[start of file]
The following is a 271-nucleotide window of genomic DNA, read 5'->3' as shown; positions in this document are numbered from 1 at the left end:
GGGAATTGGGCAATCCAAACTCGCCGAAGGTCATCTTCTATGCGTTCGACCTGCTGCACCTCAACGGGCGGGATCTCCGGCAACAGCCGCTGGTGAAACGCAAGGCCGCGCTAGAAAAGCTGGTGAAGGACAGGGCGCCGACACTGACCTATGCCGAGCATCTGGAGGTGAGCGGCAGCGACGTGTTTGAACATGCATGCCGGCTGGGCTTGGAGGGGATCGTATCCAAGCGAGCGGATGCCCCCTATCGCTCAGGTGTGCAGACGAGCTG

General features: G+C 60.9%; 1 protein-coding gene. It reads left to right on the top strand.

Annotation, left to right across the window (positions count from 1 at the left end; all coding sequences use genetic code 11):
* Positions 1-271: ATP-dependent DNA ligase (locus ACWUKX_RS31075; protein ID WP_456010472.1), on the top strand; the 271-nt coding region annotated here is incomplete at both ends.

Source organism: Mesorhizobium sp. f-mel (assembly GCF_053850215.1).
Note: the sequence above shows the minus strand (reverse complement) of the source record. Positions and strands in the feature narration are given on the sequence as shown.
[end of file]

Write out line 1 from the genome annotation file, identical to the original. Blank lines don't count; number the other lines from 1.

The following is a 271-nucleotide window of genomic DNA, read 5'->3' as shown; positions in this document are numbered from 1 at the left end: